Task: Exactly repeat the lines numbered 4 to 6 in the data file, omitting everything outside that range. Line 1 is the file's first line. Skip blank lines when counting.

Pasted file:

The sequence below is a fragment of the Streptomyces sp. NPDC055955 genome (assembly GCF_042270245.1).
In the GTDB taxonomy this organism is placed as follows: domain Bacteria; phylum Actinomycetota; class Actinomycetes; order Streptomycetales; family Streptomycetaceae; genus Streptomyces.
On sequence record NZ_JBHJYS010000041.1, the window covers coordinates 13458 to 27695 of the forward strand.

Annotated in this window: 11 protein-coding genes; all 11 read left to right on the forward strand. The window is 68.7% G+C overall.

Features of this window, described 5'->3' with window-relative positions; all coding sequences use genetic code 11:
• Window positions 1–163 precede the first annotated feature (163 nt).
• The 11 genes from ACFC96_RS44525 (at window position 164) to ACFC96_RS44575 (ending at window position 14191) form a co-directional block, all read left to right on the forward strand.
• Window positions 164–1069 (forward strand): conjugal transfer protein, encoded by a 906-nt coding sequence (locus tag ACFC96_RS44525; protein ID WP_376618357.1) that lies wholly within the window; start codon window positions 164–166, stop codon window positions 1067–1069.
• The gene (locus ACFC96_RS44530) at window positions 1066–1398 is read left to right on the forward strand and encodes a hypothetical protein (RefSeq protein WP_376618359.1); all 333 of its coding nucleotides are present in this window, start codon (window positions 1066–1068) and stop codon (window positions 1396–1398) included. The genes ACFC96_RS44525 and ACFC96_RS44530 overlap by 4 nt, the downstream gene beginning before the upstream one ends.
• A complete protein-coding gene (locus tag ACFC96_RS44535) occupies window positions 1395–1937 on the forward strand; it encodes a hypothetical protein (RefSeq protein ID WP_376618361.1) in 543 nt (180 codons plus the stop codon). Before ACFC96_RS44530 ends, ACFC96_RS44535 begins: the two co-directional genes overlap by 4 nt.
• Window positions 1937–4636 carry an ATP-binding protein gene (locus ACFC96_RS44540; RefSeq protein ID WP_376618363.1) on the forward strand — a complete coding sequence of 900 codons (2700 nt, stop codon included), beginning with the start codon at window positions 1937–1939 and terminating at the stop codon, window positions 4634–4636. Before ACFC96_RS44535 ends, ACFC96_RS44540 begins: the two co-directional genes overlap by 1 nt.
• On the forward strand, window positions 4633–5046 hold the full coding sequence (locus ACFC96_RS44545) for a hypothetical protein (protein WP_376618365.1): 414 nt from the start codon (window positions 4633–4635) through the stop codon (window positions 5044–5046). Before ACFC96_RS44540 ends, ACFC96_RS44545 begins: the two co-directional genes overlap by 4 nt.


Annotated in this window: 11 protein-coding genes; all 11 read left to right on the forward strand. The window is 68.7% G+C overall.

Features of this window, described 5'->3' with window-relative positions; all coding sequences use genetic code 11:
• Window positions 1–163 precede the first annotated feature (163 nt).